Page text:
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WI Shipyard Faces Fines After Burn Incident

Wednesday, April 26, 2017

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A Wisconsin shipyard that made headlines last year after exposing workers to lead and other hazards has settled with the Occupational Safety and Health Administration over another case, in which an employee performing “hot work” suffered burns that ultimately proved fatal.

According to the Duluth News Tribune, Fraser Shipyards, of Superior, Wisconsin, has agreed to pay $7,530 and take measures to improve safety at its facilities in the wake of the Feb. 6 incident, in which veteran shipyard worker Joseph Burch suffered serious burns. Burch reportedly died earlier this month due to complications from the injuries.

Roger Blough
Images: U.S. Army Corps of Engineers, public domain, via Wikimedia Commons

Joseph Burch was injured while hot work, involving open flames or sparks, was being performed on the Roger Blough; he later died of complications from the injuries.

According to OSHA’s enforcement database, the workplace-safety agency had originally proposed fines of $12,548 for the single “serious” violation, but after an informal settlement, the total was reduced.

BusinessNorth reports that Fraser issued a statement saying that it has instituted new safety procedures requiring any worker who might encounter sparks or flames to wear fire-retardant suits.

Burn Incident

Burch was injured while hot work, involving open flames or sparks, was being performed on the Roger Blough, a Great Lakes freighter that was undergoing work at Fraser. The ship ran aground last spring, suffering a reported $4.5 million in damages, and in the summer was sent to another shipyard, in Sturgeon Bay, Wisconsin, for repairs.

The Roger Blough, launched in 1972, was the site of another tragedy during its construction in 1971, in which four workers—two paint chippers and two welders, according to a report from United Press International at the time—were killed in a fire.

Exposure Fines

Fraser Shipyards recently faced much steeper OSHA fines, to the tune of $700,000, due to the exposure of workers on another vessel to lead, other heavy metals and asbestos. The shipyard settled with OSHA in January, reducing its fines, which were originally proposed at nearly $1.4 million.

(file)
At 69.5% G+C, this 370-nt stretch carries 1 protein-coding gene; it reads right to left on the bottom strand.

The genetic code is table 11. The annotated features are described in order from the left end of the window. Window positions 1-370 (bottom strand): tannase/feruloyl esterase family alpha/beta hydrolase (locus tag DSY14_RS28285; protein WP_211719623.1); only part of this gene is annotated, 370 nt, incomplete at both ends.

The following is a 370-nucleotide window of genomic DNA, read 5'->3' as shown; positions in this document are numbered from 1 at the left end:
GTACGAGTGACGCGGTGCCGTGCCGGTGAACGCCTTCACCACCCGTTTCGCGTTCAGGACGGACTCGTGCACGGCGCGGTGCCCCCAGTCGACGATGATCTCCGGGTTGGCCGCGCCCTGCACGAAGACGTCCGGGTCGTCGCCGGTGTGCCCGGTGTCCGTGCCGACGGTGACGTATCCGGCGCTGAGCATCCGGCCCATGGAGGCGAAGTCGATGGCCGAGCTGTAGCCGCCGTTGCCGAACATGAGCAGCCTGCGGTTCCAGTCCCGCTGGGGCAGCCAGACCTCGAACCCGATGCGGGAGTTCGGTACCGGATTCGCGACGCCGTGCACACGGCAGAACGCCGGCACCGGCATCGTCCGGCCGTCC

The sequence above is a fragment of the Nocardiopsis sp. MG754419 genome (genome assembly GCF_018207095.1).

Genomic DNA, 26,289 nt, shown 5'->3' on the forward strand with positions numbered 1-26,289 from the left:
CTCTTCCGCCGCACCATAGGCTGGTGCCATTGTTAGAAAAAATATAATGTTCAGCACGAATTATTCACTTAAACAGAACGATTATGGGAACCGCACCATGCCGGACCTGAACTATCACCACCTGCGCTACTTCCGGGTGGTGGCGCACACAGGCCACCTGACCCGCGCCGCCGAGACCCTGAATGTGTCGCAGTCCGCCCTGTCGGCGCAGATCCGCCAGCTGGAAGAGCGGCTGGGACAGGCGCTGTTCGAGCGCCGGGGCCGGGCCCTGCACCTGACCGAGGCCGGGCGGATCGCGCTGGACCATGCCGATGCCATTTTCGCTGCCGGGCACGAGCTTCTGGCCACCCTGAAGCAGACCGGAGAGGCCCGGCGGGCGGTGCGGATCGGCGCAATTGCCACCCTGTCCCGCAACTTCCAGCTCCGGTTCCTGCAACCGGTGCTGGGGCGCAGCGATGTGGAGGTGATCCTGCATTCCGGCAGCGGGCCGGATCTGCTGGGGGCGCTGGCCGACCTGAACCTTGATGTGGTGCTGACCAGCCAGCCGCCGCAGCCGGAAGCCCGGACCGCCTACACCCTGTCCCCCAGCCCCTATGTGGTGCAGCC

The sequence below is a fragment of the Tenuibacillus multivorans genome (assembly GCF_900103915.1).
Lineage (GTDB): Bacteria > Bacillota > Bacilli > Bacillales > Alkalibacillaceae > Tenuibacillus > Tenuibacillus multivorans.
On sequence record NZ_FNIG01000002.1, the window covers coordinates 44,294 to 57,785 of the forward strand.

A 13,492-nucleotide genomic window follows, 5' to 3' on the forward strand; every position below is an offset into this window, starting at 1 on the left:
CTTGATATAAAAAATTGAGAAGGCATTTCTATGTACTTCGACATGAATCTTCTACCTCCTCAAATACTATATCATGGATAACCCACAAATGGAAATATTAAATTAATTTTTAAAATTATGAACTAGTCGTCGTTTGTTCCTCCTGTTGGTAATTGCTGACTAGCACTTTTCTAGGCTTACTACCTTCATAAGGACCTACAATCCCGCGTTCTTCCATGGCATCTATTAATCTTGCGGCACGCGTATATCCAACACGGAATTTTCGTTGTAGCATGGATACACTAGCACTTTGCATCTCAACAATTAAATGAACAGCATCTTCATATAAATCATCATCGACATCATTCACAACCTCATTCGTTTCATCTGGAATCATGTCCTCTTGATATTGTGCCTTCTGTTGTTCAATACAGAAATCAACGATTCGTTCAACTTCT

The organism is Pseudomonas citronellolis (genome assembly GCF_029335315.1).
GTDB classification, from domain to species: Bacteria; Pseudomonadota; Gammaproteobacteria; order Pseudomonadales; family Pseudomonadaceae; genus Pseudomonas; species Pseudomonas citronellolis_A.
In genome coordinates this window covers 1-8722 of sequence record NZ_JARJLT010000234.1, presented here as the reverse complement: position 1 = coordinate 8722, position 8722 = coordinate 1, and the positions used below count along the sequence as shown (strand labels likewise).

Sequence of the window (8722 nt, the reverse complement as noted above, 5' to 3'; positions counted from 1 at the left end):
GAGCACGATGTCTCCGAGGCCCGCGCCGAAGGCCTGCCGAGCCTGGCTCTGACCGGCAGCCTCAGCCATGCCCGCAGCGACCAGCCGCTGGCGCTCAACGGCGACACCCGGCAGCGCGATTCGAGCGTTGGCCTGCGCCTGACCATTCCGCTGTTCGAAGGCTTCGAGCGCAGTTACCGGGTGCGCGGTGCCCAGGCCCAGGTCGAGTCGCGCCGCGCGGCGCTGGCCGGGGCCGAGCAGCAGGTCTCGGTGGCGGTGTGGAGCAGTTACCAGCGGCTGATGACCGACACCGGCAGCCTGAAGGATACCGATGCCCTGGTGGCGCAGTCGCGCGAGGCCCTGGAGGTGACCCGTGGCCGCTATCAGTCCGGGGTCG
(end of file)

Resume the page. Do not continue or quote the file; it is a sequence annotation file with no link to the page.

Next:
Herbert C. Jackson

Fraser Shipyards was hit with $700,000 in OSHA fines related to exposure of employees to lead, heavy metals and asbestos on the freigher Herbert C. Jackson.

Fraser oversaw the re-powering of the Herbert C. Jackson, a 690-foot Great Lakes freighter, a $10 million project that began in January 2016. That March, the job was halted when an OSHA inspection uncovered lead paint; remediation was called for, and Fraser offered lead level screenings for employees on the project.

After elevated lead levels were found in a small sample of employees, further testing found that more than 75 percent of 120 employees who were tested had elevated blood lead levels. According to OSHA, some workers were exposed to lead at up to 20 times permissible levels.

In May, a worker filed suit against the shipyard, alleging exposure to lead and other toxins during work inside the 57-year-old vessel. That suit is still pending, with a trial date reportedly set in 2018.

   

Tagged categories: Accidents; Asbestos; Health & Safety; Lead; North America; OSHA; Ships and vessels; Shipyards; Violations

Comment from Michael Maillis, (4/26/2017, 3:35 AM)

As a former employee of American Bureau of Shipping I can attest to the lack of safety precautions in the US Great Lakes fleet maintenance in many areas including fall protection offered to ship surveyor


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